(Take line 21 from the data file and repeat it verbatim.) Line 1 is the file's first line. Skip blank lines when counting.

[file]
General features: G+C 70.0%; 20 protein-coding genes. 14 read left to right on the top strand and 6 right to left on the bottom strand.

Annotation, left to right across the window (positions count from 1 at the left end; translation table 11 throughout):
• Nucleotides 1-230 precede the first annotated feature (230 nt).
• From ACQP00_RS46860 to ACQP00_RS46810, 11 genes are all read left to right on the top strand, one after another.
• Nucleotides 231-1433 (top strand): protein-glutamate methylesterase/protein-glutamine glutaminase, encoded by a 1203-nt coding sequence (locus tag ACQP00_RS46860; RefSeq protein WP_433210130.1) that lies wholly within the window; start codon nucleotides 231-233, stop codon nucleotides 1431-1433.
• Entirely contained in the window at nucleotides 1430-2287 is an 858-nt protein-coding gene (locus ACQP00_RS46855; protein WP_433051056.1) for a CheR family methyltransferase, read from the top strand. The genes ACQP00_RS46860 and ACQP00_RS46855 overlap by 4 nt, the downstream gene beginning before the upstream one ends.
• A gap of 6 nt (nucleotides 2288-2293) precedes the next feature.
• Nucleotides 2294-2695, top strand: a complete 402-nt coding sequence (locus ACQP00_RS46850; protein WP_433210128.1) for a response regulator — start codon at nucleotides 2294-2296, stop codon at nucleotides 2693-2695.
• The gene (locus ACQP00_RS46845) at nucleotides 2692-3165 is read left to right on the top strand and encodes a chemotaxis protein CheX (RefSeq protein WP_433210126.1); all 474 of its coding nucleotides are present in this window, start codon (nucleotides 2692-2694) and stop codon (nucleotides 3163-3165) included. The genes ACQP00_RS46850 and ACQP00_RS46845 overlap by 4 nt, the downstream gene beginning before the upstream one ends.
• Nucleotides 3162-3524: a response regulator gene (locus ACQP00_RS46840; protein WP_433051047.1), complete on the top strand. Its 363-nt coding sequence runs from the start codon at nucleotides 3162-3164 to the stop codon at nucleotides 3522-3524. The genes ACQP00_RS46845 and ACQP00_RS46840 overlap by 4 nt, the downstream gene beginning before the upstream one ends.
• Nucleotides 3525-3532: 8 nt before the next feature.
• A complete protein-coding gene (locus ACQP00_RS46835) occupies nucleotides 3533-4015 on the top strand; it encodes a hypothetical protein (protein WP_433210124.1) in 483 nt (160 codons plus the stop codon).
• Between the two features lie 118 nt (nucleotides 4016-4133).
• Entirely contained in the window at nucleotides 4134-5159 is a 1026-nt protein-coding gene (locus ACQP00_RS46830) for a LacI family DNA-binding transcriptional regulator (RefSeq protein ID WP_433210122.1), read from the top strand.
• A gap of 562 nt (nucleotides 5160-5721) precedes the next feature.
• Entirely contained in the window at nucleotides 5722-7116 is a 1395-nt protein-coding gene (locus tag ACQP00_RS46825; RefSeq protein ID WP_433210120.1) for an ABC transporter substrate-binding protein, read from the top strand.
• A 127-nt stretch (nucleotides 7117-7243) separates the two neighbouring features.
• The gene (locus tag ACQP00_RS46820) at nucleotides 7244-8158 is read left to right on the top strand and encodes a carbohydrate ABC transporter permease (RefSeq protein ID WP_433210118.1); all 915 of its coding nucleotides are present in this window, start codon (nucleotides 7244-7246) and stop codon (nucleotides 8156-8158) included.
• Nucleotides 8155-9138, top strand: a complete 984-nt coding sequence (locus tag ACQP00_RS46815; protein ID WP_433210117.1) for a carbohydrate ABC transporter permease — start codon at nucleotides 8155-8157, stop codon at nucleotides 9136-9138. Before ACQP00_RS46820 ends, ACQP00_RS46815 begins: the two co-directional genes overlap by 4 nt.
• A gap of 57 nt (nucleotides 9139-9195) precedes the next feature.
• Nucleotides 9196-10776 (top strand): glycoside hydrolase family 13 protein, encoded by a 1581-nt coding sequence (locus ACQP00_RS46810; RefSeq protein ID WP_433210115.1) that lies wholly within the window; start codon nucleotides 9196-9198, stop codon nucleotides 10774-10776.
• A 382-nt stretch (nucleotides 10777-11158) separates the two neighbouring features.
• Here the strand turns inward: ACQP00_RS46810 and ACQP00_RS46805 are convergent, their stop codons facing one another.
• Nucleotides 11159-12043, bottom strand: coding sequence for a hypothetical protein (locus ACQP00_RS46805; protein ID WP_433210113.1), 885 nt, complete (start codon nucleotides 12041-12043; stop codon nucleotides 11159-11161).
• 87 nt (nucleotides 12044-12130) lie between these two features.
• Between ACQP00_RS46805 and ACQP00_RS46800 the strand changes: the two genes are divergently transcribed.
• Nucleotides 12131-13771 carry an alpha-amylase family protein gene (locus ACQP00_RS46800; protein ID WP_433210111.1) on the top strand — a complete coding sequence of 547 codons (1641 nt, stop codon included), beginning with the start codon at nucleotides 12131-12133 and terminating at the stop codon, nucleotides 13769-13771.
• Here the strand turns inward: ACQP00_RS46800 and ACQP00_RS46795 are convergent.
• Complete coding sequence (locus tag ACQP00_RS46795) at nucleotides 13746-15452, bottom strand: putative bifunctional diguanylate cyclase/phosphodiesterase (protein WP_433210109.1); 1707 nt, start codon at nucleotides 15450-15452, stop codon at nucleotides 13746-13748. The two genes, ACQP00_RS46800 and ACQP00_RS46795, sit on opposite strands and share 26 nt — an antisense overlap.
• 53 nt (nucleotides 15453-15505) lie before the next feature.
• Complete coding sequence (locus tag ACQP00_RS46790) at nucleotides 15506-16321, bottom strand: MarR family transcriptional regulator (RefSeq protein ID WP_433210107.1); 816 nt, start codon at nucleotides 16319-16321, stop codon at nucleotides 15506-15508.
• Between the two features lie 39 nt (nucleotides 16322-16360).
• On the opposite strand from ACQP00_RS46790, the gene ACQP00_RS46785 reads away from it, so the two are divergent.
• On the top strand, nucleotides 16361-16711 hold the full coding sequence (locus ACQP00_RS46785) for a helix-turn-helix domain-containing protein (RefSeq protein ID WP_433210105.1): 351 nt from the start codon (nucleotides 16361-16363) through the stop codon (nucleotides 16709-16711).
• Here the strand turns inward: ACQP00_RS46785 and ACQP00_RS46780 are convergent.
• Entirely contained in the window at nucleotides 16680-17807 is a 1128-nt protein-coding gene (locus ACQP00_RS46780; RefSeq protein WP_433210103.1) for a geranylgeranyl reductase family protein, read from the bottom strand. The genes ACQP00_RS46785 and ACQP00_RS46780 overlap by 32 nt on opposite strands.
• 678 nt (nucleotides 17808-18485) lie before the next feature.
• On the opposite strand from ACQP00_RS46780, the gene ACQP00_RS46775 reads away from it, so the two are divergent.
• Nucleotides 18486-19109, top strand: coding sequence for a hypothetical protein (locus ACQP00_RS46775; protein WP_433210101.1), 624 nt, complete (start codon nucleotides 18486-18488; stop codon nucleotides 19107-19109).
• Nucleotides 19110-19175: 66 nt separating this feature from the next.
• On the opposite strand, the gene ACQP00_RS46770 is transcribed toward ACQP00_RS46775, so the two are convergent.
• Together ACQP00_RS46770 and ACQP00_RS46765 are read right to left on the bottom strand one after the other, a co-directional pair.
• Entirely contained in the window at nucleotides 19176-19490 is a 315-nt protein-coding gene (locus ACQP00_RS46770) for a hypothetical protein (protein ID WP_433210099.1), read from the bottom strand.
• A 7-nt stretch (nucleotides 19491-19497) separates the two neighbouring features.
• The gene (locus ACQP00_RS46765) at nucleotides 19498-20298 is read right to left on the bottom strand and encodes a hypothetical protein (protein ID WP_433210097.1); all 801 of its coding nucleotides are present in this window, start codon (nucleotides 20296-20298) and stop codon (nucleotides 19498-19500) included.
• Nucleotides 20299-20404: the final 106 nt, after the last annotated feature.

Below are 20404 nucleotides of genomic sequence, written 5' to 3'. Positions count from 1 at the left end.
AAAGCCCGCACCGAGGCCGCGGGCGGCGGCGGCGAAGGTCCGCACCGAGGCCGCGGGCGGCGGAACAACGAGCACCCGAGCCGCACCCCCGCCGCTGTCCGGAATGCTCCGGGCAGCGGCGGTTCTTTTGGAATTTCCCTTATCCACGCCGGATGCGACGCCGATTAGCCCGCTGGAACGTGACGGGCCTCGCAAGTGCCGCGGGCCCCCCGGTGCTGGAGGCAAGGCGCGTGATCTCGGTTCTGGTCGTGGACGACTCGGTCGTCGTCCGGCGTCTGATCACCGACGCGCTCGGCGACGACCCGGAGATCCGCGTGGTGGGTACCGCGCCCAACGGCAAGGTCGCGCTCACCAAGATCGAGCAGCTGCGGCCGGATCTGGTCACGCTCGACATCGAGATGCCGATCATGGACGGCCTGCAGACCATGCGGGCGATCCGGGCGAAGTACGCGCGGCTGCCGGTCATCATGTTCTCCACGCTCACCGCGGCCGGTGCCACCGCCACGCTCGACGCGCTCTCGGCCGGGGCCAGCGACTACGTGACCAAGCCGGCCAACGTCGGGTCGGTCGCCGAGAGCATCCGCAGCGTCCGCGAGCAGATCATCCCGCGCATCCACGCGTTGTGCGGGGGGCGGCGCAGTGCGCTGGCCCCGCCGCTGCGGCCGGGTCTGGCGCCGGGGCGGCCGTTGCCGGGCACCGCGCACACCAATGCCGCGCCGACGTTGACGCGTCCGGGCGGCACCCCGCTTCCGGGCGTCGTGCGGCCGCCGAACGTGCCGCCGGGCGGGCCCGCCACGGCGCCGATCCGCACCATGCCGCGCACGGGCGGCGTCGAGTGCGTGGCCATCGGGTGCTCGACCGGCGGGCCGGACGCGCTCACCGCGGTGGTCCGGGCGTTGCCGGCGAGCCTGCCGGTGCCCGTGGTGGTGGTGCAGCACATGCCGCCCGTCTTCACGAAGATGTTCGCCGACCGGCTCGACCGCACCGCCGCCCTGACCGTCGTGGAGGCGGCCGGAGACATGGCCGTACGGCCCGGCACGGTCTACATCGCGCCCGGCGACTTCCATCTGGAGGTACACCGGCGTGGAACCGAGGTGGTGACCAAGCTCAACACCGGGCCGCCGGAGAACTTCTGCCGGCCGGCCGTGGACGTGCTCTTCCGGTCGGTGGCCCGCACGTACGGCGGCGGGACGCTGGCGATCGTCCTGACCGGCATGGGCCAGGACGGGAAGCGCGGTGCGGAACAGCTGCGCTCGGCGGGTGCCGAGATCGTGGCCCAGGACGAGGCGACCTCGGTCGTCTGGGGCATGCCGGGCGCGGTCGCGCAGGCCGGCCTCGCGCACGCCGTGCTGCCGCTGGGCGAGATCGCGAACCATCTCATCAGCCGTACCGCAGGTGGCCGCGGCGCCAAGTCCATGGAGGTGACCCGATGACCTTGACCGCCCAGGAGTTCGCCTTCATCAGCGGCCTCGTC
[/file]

• Nucleotides 9196-10776 (top strand): glycoside hydrolase family 13 protein, encoded by a 1581-nt coding sequence (locus ACQP00_RS46810; RefSeq protein ID WP_433210115.1) that lies wholly within the window; start codon nucleotides 9196-9198, stop codon nucleotides 10774-10776.